As a result of this scheme, the total loss attributable to Fordham, including the estimated losses to the mortgage lenders, is $13,554,012.40.
“All financial crimes add to the underground economy, erode the integrity of our tax system and threaten the financial health of our communities,” stated C. Andre' Martin, Internal Revenue Service-Criminal Investigation Special Agent in Charge. “The IRS-Criminal Investigation is united with the rest of the law enforcement community in our resolve to financially disrupt those that commit such crimes against our society and economy.”
Nine other defendants have pleaded guilty to the conspiracy and are facing a maximum sentence of 30 years in prison: Joy Jackson, age 41, President of Metropolitan Money Store, and Jennifer McCall, age 47, both of Ft. Washington, Maryland, a chief executive officer of Metropolitan Money Store and owner of JC and JC Investments LLC; Katisha Fordham, age 35, of Washington, D.C., a loan processor at the Metropolitan Money Store; Richard Allison, age 37, of Camp Springs, Maryland, an attorney and employee of the U.S. Census Bureau; Clifford McCall, age 47, of Lanham, Maryland, president of Burroughs & Smythe Financial Services, Inc., based in Lanham and a director of the Fordham & Fordham Investment Group, Ltd., a foreclosure consulting and credit servicing business based in Lanham and Greenbelt, Maryland; Carlisha Dixon, age 31, of Hyattsville, Maryland, vice president and a director of Burroughs & Smythe Financial Services, Inc.; Chandra Jones, age 31, of Lanham, Maryland, the daughter of co-defendants Jennifer and Clifford McCall; Ronald Aaron Chapman, Jr., age 34, of Washington, D.C., a loan officer at MMS; and Wilbur Ballesteros, age 33, of Lanham, Maryland, a licensed real estate agent, and closing agent on more than 60 straw buyer properties.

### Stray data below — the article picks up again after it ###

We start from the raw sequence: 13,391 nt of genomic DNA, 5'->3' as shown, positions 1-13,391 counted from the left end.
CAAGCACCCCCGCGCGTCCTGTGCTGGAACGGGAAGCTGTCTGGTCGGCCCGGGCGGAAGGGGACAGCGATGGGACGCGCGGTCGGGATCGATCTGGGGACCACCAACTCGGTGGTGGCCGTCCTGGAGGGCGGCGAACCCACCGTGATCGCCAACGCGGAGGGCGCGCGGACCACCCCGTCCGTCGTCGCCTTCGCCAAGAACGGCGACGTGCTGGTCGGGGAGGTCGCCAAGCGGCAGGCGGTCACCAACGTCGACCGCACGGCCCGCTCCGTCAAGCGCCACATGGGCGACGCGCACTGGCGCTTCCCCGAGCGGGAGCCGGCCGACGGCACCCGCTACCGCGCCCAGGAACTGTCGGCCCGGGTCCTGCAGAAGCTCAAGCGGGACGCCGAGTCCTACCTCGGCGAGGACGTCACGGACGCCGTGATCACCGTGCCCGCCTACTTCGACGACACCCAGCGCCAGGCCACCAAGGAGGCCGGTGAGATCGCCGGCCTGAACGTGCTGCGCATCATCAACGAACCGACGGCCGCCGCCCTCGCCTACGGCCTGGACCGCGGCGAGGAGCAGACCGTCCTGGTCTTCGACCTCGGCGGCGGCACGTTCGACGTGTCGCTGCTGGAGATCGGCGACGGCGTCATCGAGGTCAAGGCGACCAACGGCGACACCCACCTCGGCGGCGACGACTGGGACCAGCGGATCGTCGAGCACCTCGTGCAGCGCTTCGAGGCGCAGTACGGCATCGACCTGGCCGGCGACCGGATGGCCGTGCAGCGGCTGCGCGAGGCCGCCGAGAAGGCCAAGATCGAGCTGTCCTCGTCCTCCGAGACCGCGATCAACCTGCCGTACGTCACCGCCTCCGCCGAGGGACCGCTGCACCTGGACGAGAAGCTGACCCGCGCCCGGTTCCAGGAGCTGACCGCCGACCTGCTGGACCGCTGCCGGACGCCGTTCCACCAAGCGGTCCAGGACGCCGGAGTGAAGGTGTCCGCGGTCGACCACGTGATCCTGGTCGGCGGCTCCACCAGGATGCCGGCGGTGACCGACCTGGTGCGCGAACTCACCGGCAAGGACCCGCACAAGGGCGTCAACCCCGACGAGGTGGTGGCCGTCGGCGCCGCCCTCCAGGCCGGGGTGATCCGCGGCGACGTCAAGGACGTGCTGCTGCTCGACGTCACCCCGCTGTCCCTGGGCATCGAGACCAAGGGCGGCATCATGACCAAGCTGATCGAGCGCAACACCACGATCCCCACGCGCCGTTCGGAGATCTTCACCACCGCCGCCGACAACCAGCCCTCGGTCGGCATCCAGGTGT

United States Attorney Rod J. Rosenstein thanked the Federal Bureau of Investigation, U.S. Secret Service, Internal Revenue Service - Criminal Investigation and the Maryland Department of Labor, Licensing and Regulation’s Division of Financial Regulation Investigative Unit for their investigative work. Mr. Rosenstein commended Assistant United States Attorneys James A. Crowell IV and Christen Sproule, who prosecuted the case.